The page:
Henriette often played the game of leaving in a storm, waiting for the King to miss her, and then come to her or invite her back to court.  Queen Marie is very unhappy at meeting his mistress, especially when he is given rooms almost as sumptuous just below her.  The Queen has just two friends left from Italy with her, and they often feed her bad advice and much gossip.  Not long after their marriage, they are off to a bad start.  The Queen lets jealousy and anger poison her and make her bitter.  Henriette and Marie both are pregnant at the same time, and both give birth to a son.  Henriette still has the document, and starts to conspiring with her father on brother on how to make her son the Dauphin.  The two boys are in the same nursery with Gabrielle's children, and this makes the Queen furious.  That her husband's illegitimate child from Henriette, her rival, should be alongside the dauphin her son.  King Henry is often quarrelling with both women and trying to keep the peace.  Although he had vices of gambling, women and such he was known to be good to his people and thrifty so as to keep them happy.

The Queen has three more children, and Henriette one more, a girl.  The book brings back Marguerite, Queen Margot that had been imprisoned at Usson for 19 years and the King's former wife.  She still has contacts at court that keep her updated and feed her gossip, some of which she passes along to the King about Henriette.  A storm soon ensues, because Henriette is caught in a conspiracy against the King.  She has been communicating with Spain about the document she has from the King.  Henriette manages to come out unscathed and continues as the King's mistress.  Much to the Queen's fury and also the King's advisor, who also dislikes her.  Since Margot had helped in bringing this information to light, she persuades the King to let her return to court.  She is 50 now and heavier, but still beautiful.  The people welcome her happily and she is soon set up nicely with her own small court with entertainments, masques and ballets.  People start mimicking her fashion and flocking to her parties. Queen Marie is not happy to have to deal with an ex wife who is so popular, as well as his mistress.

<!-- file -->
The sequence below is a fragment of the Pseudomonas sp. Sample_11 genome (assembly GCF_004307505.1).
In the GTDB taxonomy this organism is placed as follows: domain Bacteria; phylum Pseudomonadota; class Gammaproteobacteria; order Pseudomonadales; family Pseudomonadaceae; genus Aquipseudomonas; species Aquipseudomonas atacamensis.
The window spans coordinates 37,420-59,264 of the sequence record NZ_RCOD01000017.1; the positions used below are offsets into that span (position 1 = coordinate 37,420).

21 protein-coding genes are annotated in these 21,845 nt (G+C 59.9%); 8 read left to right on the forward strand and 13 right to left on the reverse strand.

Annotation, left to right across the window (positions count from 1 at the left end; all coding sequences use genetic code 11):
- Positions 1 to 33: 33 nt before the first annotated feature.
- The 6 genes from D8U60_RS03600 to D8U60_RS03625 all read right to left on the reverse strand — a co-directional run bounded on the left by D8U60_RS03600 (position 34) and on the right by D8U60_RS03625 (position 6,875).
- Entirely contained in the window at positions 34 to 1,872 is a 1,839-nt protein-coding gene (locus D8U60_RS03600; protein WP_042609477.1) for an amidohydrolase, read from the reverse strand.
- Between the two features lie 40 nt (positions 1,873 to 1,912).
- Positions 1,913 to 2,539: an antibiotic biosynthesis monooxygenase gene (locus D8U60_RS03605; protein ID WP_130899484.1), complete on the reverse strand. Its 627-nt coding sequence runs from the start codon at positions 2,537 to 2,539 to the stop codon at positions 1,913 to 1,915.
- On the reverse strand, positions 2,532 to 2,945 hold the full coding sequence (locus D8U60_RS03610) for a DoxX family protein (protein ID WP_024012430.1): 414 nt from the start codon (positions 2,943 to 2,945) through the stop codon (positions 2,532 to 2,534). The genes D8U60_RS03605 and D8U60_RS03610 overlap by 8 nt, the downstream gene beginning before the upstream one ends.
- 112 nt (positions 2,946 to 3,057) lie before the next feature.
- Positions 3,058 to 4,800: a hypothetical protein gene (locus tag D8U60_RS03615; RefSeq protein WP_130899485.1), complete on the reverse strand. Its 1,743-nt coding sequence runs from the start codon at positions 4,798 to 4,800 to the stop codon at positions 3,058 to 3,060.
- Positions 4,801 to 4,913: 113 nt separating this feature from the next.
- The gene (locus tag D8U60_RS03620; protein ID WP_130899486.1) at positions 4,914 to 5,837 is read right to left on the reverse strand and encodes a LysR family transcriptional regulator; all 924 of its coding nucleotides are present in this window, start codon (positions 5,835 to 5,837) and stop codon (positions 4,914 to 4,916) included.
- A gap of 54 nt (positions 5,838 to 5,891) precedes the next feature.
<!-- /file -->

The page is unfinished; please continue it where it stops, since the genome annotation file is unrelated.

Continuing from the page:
The King becomes tired after pleading with Henriette to give him the document back as she refuses.  He gives her an income and mansions and a title, to help her feel secure if anything should happen to him.  The King often suffered from bouts of illness which laid him low and made everyone nervous what should happen if he died.  The Queen is finally given a coronation after being married so long and having four children.  Henriette notices the King is losing interest in her, and again involves herself with her father and brother's help, in plots.  A letter was found from the King of Spain stating that if the King should die, France would be invaded by troops and the Duke of Lennox would take Province while Philip III recognized Henriette or La Dauphin's son, the heir to the throne.  He also discovers she has not been faithful to him, but neither has he.  The King is assassinated not long after these investigations and Henriette's removal from court, by a religious fanatic.  The people mourn him deeply as well as Margot and the Queen.  His sister had also died before him.  It was sad that he should be killed by a fanatic when he had been so tolerant of religion.  He practiced as a Protestant like his mother, and later as a Catholic to keep his crown safe.  He didn't believe it mattered the religion you were as long as you believed in God.  He was also good with all his children and good to the poor.  Many called him the greatest King France ever had.